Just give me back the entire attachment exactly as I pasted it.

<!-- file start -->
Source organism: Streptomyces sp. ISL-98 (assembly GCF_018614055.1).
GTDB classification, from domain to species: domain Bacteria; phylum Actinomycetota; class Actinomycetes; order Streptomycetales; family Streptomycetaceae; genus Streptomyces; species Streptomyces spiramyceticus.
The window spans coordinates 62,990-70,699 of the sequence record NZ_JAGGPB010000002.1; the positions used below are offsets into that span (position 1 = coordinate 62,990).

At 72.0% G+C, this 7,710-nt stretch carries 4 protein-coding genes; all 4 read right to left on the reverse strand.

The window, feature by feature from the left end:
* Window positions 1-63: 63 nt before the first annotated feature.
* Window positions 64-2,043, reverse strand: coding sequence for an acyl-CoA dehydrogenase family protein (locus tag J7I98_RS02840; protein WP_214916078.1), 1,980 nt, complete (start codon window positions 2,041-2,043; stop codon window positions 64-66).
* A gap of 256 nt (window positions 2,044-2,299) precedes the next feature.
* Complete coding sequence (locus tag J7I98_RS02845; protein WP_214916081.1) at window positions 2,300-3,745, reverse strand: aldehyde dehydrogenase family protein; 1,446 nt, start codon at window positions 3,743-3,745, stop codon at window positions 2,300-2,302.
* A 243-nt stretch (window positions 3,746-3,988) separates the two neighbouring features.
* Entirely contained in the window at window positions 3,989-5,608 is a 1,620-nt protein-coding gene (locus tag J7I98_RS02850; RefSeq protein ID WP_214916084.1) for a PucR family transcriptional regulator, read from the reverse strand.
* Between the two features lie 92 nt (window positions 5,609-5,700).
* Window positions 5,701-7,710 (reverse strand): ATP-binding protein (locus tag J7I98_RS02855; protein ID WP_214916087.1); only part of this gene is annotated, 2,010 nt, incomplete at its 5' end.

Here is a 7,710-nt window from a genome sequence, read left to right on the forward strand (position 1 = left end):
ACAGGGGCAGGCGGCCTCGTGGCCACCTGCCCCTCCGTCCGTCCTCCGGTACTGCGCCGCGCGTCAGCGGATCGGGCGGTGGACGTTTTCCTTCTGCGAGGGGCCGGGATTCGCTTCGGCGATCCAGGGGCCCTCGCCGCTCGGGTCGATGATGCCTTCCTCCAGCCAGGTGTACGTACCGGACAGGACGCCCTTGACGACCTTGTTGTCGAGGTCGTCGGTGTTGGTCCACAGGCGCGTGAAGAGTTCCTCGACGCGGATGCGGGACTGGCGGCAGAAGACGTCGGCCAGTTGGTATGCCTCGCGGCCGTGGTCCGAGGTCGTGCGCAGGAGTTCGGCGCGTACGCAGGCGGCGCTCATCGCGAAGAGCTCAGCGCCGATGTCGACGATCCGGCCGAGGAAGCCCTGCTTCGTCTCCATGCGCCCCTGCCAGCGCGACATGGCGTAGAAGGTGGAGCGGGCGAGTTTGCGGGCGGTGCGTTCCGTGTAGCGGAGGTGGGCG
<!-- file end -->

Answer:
Source organism: Streptomyces sp. ISL-98 (assembly GCF_018614055.1).
GTDB classification, from domain to species: domain Bacteria; phylum Actinomycetota; class Actinomycetes; order Streptomycetales; family Streptomycetaceae; genus Streptomyces; species Streptomyces spiramyceticus.
The window spans coordinates 62,990-70,699 of the sequence record NZ_JAGGPB010000002.1; the positions used below are offsets into that span (position 1 = coordinate 62,990).

At 72.0% G+C, this 7,710-nt stretch carries 4 protein-coding genes; all 4 read right to left on the reverse strand.

The window, feature by feature from the left end:
* Window positions 1-63: 63 nt before the first annotated feature.
* Window positions 64-2,043, reverse strand: coding sequence for an acyl-CoA dehydrogenase family protein (locus tag J7I98_RS02840; protein WP_214916078.1), 1,980 nt, complete (start codon window positions 2,041-2,043; stop codon window positions 64-66).
* A gap of 256 nt (window positions 2,044-2,299) precedes the next feature.
* Complete coding sequence (locus tag J7I98_RS02845; protein WP_214916081.1) at window positions 2,300-3,745, reverse strand: aldehyde dehydrogenase family protein; 1,446 nt, start codon at window positions 3,743-3,745, stop codon at window positions 2,300-2,302.
* A 243-nt stretch (window positions 3,746-3,988) separates the two neighbouring features.
* Entirely contained in the window at window positions 3,989-5,608 is a 1,620-nt protein-coding gene (locus tag J7I98_RS02850; RefSeq protein ID WP_214916084.1) for a PucR family transcriptional regulator, read from the reverse strand.
* Between the two features lie 92 nt (window positions 5,609-5,700).
* Window positions 5,701-7,710 (reverse strand): ATP-binding protein (locus tag J7I98_RS02855; protein ID WP_214916087.1); only part of this gene is annotated, 2,010 nt, incomplete at its 5' end.

Here is a 7,710-nt window from a genome sequence, read left to right on the forward strand (position 1 = left end):
ACAGGGGCAGGCGGCCTCGTGGCCACCTGCCCCTCCGTCCGTCCTCCGGTACTGCGCCGCGCGTCAGCGGATCGGGCGGTGGACGTTTTCCTTCTGCGAGGGGCCGGGATTCGCTTCGGCGATCCAGGGGCCCTCGCCGCTCGGGTCGATGATGCCTTCCTCCAGCCAGGTGTACGTACCGGACAGGACGCCCTTGACGACCTTGTTGTCGAGGTCGTCGGTGTTGGTCCACAGGCGCGTGAAGAGTTCCTCGACGCGGATGCGGGACTGGCGGCAGAAGACGTCGGCCAGTTGGTATGCCTCGCGGCCGTGGTCCGAGGTCGTGCGCAGGAGTTCGGCGCGTACGCAGGCGGCGCTCATCGCGAAGAGCTCAGCGCCGATGTCGACGATCCGGCCGAGGAAGCCCTGCTTCGTCTCCATGCGCCCCTGCCAGCGCGACATGGCGTAGAAGGTGGAGCGGGCGAGTTTGCGGGCGGTGCGTTCCGTGTAGCGGAGGTGGGCG